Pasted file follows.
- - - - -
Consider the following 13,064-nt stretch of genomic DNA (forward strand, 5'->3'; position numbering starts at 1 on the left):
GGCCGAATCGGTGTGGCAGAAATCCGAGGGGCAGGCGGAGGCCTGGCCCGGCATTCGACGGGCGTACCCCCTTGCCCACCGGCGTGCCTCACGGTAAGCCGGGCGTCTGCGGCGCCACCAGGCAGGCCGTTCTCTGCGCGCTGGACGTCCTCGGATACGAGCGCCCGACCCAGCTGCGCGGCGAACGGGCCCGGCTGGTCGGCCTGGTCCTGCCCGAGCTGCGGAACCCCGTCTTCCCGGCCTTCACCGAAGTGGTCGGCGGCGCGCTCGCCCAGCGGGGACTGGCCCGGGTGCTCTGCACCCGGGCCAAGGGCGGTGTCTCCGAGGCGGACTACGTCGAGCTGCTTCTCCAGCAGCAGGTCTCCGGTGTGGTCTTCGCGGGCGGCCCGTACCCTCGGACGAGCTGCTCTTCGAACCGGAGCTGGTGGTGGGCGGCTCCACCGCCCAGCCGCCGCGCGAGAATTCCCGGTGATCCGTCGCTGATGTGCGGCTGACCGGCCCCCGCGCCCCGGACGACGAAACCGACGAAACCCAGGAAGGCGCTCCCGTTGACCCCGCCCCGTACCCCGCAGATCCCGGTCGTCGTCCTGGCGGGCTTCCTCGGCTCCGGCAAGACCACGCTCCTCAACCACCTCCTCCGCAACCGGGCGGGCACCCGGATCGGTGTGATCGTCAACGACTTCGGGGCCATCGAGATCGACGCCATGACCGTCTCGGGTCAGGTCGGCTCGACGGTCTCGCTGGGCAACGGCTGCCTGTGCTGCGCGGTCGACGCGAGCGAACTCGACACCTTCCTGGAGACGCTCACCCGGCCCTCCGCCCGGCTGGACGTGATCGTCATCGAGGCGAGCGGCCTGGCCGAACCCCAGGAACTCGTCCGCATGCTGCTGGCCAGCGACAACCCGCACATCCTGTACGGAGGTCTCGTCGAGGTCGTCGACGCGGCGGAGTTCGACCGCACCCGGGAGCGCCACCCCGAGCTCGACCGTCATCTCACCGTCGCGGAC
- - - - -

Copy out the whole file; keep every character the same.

Consider the following 13,064-nt stretch of genomic DNA (forward strand, 5'->3'; position numbering starts at 1 on the left):
GGCCGAATCGGTGTGGCAGAAATCCGAGGGGCAGGCGGAGGCCTGGCCCGGCATTCGACGGGCGTACCCCCTTGCCCACCGGCGTGCCTCACGGTAAGCCGGGCGTCTGCGGCGCCACCAGGCAGGCCGTTCTCTGCGCGCTGGACGTCCTCGGATACGAGCGCCCGACCCAGCTGCGCGGCGAACGGGCCCGGCTGGTCGGCCTGGTCCTGCCCGAGCTGCGGAACCCCGTCTTCCCGGCCTTCACCGAAGTGGTCGGCGGCGCGCTCGCCCAGCGGGGACTGGCCCGGGTGCTCTGCACCCGGGCCAAGGGCGGTGTCTCCGAGGCGGACTACGTCGAGCTGCTTCTCCAGCAGCAGGTCTCCGGTGTGGTCTTCGCGGGCGGCCCGTACCCTCGGACGAGCTGCTCTTCGAACCGGAGCTGGTGGTGGGCGGCTCCACCGCCCAGCCGCCGCGCGAGAATTCCCGGTGATCCGTCGCTGATGTGCGGCTGACCGGCCCCCGCGCCCCGGACGACGAAACCGACGAAACCCAGGAAGGCGCTCCCGTTGACCCCGCCCCGTACCCCGCAGATCCCGGTCGTCGTCCTGGCGGGCTTCCTCGGCTCCGGCAAGACCACGCTCCTCAACCACCTCCTCCGCAACCGGGCGGGCACCCGGATCGGTGTGATCGTCAACGACTTCGGGGCCATCGAGATCGACGCCATGACCGTCTCGGGTCAGGTCGGCTCGACGGTCTCGCTGGGCAACGGCTGCCTGTGCTGCGCGGTCGACGCGAGCGAACTCGACACCTTCCTGGAGACGCTCACCCGGCCCTCCGCCCGGCTGGACGTGATCGTCATCGAGGCGAGCGGCCTGGCCGAACCCCAGGAACTCGTCCGCATGCTGCTGGCCAGCGACAACCCGCACATCCTGTACGGAGGTCTCGTCGAGGTCGTCGACGCGGCGGAGTTCGACCGCACCCGGGAGCGCCACCCCGAGCTCGACCGTCATCTCACCGTCGCGGAC